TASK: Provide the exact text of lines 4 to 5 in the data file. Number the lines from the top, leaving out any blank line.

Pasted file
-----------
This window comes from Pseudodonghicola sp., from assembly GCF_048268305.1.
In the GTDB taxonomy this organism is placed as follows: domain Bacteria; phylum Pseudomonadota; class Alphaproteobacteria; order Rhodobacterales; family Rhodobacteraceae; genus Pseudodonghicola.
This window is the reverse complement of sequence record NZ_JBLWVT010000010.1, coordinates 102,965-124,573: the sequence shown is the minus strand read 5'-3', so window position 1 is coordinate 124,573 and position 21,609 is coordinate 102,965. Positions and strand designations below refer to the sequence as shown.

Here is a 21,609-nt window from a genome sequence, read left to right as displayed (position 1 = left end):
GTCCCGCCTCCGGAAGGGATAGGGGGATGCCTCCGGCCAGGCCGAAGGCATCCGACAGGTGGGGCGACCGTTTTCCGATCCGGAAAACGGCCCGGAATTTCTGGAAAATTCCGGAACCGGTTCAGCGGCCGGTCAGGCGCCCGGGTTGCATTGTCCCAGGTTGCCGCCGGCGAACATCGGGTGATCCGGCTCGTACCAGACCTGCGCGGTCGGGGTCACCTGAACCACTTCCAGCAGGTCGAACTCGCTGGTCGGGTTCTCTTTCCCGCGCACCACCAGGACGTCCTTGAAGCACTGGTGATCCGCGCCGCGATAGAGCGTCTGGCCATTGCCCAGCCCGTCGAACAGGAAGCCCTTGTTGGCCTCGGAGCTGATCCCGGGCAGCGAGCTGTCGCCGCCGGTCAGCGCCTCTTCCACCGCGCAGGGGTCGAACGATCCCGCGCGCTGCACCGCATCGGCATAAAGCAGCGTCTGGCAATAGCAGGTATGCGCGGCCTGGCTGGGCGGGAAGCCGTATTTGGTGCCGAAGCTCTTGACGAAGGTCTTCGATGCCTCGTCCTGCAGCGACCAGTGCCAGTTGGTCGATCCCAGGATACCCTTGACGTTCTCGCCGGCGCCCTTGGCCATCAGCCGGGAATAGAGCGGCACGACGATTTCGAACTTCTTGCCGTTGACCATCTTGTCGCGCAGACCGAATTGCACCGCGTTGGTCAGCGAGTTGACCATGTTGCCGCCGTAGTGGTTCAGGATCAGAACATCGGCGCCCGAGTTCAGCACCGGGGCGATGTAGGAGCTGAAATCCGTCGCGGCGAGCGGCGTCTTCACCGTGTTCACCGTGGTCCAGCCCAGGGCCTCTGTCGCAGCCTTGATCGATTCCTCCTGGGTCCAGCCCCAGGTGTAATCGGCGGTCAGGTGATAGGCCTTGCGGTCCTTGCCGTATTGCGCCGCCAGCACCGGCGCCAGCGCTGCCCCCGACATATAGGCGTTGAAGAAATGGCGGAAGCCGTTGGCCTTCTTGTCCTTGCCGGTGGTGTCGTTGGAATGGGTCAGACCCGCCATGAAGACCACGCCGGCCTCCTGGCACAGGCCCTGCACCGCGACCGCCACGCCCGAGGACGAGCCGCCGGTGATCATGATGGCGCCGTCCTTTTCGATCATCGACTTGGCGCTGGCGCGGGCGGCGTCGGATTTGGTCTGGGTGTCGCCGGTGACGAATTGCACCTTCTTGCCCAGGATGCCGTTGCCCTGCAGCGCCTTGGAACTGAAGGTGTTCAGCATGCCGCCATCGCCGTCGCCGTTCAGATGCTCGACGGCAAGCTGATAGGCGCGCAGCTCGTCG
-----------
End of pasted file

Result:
Here is a 21,609-nt window from a genome sequence, read left to right as displayed (position 1 = left end):
GTCCCGCCTCCGGAAGGGATAGGGGGATGCCTCCGGCCAGGCCGAAGGCATCCGACAGGTGGGGCGACCGTTTTCCGATCCGGAAAACGGCCCGGAATTTCTGGAAAATTCCGGAACCGGTTCAGCGGCCGGTCAGGCGCCCGGGTTGCATTGTCCCAGGTTGCCGCCGGCGAACATCGGGTGATCCGGCTCGTACCAGACCTGCGCGGTCGGGGTCACCTGAACCACTTCCAGCAGGTCGAACTCGCTGGTCGGGTTCTCTTTCCCGCGCACCACCAGGACGTCCTTGAAGCACTGGTGATCCGCGCCGCGATAGAGCGTCTGGCCATTGCCCAGCCCGTCGAACAGGAAGCCCTTGTTGGCCTCGGAGCTGATCCCGGGCAGCGAGCTGTCGCCGCCGGTCAGCGCCTCTTCCACCGCGCAGGGGTCGAACGATCCCGCGCGCTGCACCGCATCGGCATAAAGCAGCGTCTGGCAATAGCAGGTATGCGCGGCCTGGCTGGGCGGGAAGCCGTATTTGGTGCCGAAGCTCTTGACGAAGGTCTTCGATGCCTCGTCCTGCAGCGACCAGTGCCAGTTGGTCGATCCCAGGATACCCTTGACGTTCTCGCCGGCGCCCTTGGCCATCAGCCGGGAATAGAGCGGCACGACGATTTCGAACTTCTTGCCGTTGACCATCTTGTCGCGCAGACCGAATTGCACCGCGTTGGTCAGCGAGTTGACCATGTTGCCGCCGTAGTGGTTCAGGATCAGAACATCGGCGCCCGAGTTCAGCACCGGGGCGATGTAGGAGCTGAAATCCGTCGCGGCGAGCGGCGTCTTCACCGTGTTCACCGTGGTCCAGCCCAGGGCCTCTGTCGCAGCCTTGATCGATTCCTCCTGGGTCCAGCCCCAGGTGTAATCGGCGGTCAGGTGATAGGCCTTGCGGTCCTTGCCGTATTGCGCCGCCAGCACCGGCGCCAGCGCTGCCCCCGACATATAGGCGTTGAAGAAATGGCGGAAGCCGTTGGCCTTCTTGTCCTTGCCGGTGGTGTCGTTGGAATGGGTCAGACCCGCCATGAAGACCACGCCGGCCTCCTGGCACAGGCCCTGCACCGCGACCGCCACGCCCGAGGACGAGCCGCCGGTGATCATGATGGCGCCGTCCTTTTCGATCATCGACTTGGCGCTGGCGCGGGCGGCGTCGGATTTGGTCTGGGTGTCGCCGGTGACGAATTGCACCTTCTTGCCCAGGATGCCGTTGCCCTGCAGCGCCTTGGAACTGAAGGTGTTCAGCATGCCGCCATCGCCGTCGCCGTTCAGATGCTCGACGGCAAGCTGATAGGCGCGCAGCTCGTCG